Intense workouts: Overdoing it in the gym or during sports activities will cause unnecessary back pain. Especially after long periods of inactivity. So it’s best to take it easy in the gym as you gradually get stronger before doing more intense workouts.
Herniated disks: The intervertebral discs between your spine may rupture or bulge due to aging or injury. Thus, causing a lot of pressure on your spinal nerve roots. This is a source of intense pain and treatment is required to alleviate it.
Chronic medical conditions: Several serious medical conditions may inflame your spinal nerves causing intense pain. For example, fibromyalgia, spinal stenosis, and ankylosing spondylitis.
The best marijuana for back pain
The Northern Lights strain with its heavy ‘body high’ is the best marijuana for even the most distressing forms of back pain.
Sciatica occurs when a herniated disc applies pressure on the sciatic nerve. The pain usually starts from your lower back, then through your bum, and finally down to the back of your leg. The pain is often felt on one side of the body.
Common causes of Sciatica
Age: As we age, changes in the spine such as herniated disks and bone spurs may cause sciatica.
Obesity: Excess body weight causes a lot of pressure on your lower back. As a result, the ‘cushions’ between your vertebrae bulge or break. Consequently, applying pressure on the sciatic nerve.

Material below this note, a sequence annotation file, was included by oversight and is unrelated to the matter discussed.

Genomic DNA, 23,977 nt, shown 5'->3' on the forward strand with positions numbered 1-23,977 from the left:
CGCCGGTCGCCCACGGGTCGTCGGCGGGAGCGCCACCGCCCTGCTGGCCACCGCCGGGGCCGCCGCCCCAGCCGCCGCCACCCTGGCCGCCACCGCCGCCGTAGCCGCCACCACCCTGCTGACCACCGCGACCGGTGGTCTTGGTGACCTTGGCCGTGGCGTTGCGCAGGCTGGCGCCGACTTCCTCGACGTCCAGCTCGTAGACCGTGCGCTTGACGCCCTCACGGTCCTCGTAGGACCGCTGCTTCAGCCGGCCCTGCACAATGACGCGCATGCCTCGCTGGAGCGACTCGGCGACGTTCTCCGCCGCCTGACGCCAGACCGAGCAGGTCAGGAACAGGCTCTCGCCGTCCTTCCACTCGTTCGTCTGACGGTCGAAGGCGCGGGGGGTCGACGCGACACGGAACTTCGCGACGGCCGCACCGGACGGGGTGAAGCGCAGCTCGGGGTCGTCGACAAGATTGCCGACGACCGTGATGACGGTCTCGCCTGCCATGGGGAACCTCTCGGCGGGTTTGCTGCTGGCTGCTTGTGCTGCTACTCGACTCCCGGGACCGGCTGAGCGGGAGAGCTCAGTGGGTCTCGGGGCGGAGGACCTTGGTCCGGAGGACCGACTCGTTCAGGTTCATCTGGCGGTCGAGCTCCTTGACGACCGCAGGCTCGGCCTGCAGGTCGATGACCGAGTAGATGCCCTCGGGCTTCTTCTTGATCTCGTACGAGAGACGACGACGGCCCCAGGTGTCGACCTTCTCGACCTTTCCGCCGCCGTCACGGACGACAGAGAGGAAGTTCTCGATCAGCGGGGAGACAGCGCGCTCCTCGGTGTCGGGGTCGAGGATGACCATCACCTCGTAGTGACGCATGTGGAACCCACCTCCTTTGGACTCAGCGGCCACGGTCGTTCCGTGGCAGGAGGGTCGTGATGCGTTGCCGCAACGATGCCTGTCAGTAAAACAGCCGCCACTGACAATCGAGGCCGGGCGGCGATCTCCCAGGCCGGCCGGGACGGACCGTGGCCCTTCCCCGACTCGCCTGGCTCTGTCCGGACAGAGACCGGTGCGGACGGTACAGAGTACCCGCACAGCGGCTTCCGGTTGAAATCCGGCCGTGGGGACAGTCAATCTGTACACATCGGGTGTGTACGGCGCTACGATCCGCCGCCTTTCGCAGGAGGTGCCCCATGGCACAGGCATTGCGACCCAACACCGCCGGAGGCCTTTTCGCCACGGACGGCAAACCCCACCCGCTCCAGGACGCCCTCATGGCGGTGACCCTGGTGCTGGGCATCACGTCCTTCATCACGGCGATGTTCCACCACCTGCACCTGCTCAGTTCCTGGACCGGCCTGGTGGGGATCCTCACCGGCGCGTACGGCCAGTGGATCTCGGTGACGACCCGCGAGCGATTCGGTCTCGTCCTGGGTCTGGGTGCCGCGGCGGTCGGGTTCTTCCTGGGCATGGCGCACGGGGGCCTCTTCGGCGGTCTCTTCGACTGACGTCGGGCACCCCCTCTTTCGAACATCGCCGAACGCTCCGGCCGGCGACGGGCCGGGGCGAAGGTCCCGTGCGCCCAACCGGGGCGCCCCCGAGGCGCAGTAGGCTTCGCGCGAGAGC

Sedentary lifestyle: Inactivity or sitting for long periods also increases the chances of developing sciatica since improper form or posture leads to tension in your back.
Occupation: Jobs involving a lot of heavy lifting tend to cause a lot of strain on your back. Furthermore, driving over long periods may also be a risk factor. However, there is no conclusive evidence of this.
Diabetes: People with diabetes are exposed to significant nerve damage.
Severe injury from an accident: An accident may cause damage to your spine and the injury may touch on the sciatic nerve.
The best strain for sciatica
The Blueberry strain excels in mitigating sciatica because of its exceptional quality of dealing with chronic pain arising from nerve damage.
The effects of chronic pain on your mental health
Enduring chronic pain is not only a physical problem but also a psychological burden. In truth, battling constant pain can take a toll on your mental health.
Additionally, your family is often concerned about you and feel helpless because they can’t make you feel better
With all these new problems cropping up, patients may experience:
Persistent feelings of sadness, loss of interest, and low self-esteem are common when you’re dealing with chronic pain. Additionally, pain may make you withdraw from your usual activities. Consequently, bringing feelings of loneliness.